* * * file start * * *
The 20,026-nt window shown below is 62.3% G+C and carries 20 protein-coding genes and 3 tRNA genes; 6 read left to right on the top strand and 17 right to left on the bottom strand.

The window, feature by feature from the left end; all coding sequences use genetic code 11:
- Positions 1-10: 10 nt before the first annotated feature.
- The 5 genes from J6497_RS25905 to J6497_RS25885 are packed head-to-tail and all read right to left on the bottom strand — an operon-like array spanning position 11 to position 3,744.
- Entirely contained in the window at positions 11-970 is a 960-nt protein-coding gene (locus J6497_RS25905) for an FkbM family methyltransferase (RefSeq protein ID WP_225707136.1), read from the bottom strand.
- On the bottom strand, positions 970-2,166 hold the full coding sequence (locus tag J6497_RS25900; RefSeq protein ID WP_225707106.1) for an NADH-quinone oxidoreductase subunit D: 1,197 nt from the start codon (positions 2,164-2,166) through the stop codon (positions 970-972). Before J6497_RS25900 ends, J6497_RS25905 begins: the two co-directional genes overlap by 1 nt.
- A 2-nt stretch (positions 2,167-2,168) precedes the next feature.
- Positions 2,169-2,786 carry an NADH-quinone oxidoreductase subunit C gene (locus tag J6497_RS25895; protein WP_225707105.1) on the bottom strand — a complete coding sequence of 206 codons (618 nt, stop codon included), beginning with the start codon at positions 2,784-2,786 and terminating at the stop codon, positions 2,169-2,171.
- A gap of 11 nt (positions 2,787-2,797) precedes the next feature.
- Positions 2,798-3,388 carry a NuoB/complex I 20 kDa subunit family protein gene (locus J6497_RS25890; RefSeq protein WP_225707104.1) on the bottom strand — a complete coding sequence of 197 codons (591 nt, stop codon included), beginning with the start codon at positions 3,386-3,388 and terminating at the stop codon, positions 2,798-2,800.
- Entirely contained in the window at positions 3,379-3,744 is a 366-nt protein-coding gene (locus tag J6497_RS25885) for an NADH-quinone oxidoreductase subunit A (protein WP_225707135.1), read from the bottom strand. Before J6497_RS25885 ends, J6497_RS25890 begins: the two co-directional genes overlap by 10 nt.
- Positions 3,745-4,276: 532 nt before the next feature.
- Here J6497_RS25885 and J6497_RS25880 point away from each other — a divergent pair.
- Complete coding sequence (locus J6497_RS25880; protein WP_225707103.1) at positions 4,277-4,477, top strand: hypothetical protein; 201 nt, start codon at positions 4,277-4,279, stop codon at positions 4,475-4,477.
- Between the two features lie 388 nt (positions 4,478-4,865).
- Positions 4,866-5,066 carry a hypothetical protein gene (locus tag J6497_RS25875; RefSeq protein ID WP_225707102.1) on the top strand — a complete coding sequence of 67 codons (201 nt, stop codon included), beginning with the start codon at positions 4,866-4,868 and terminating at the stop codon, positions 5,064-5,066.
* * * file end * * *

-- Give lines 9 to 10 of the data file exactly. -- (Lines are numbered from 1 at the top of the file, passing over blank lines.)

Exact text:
- A gap of 11 nt (positions 2,787-2,797) precedes the next feature.
- Positions 2,798-3,388 carry a NuoB/complex I 20 kDa subunit family protein gene (locus J6497_RS25890; RefSeq protein WP_225707104.1) on the bottom strand — a complete coding sequence of 197 codons (591 nt, stop codon included), beginning with the start codon at positions 3,386-3,388 and terminating at the stop codon, positions 2,798-2,800.